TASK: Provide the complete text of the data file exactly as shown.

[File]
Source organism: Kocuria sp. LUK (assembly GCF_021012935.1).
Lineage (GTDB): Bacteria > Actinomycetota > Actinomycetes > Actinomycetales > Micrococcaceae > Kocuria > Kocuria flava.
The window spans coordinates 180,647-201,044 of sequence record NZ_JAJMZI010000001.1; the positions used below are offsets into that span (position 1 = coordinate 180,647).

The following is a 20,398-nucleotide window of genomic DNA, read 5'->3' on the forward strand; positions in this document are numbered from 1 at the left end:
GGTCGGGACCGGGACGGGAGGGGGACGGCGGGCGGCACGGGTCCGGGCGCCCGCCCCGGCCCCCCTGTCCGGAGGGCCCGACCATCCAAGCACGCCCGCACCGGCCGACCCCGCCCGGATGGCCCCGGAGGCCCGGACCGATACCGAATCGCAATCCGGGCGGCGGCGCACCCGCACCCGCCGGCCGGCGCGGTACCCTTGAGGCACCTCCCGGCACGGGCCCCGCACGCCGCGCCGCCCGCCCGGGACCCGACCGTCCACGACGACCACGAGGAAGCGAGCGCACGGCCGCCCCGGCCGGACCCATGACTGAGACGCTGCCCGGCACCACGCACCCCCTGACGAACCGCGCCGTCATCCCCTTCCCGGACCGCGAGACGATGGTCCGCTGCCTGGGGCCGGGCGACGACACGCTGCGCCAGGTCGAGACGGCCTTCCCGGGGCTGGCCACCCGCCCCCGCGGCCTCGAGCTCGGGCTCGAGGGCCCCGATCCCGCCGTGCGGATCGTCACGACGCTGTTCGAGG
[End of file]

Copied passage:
Source organism: Kocuria sp. LUK (assembly GCF_021012935.1).
Lineage (GTDB): Bacteria > Actinomycetota > Actinomycetes > Actinomycetales > Micrococcaceae > Kocuria > Kocuria flava.
The window spans coordinates 180,647-201,044 of sequence record NZ_JAJMZI010000001.1; the positions used below are offsets into that span (position 1 = coordinate 180,647).

The following is a 20,398-nucleotide window of genomic DNA, read 5'->3' on the forward strand; positions in this document are numbered from 1 at the left end:
GGTCGGGACCGGGACGGGAGGGGGACGGCGGGCGGCACGGGTCCGGGCGCCCGCCCCGGCCCCCCTGTCCGGAGGGCCCGACCATCCAAGCACGCCCGCACCGGCCGACCCCGCCCGGATGGCCCCGGAGGCCCGGACCGATACCGAATCGCAATCCGGGCGGCGGCGCACCCGCACCCGCCGGCCGGCGCGGTACCCTTGAGGCACCTCCCGGCACGGGCCCCGCACGCCGCGCCGCCCGCCCGGGACCCGACCGTCCACGACGACCACGAGGAAGCGAGCGCACGGCCGCCCCGGCCGGACCCATGACTGAGACGCTGCCCGGCACCACGCACCCCCTGACGAACCGCGCCGTCATCCCCTTCCCGGACCGCGAGACGATGGTCCGCTGCCTGGGGCCGGGCGACGACACGCTGCGCCAGGTCGAGACGGCCTTCCCGGGGCTGGCCACCCGCCCCCGCGGCCTCGAGCTCGGGCTCGAGGGCCCCGATCCCGCCGTGCGGATCGTCACGACGCTGTTCGAGG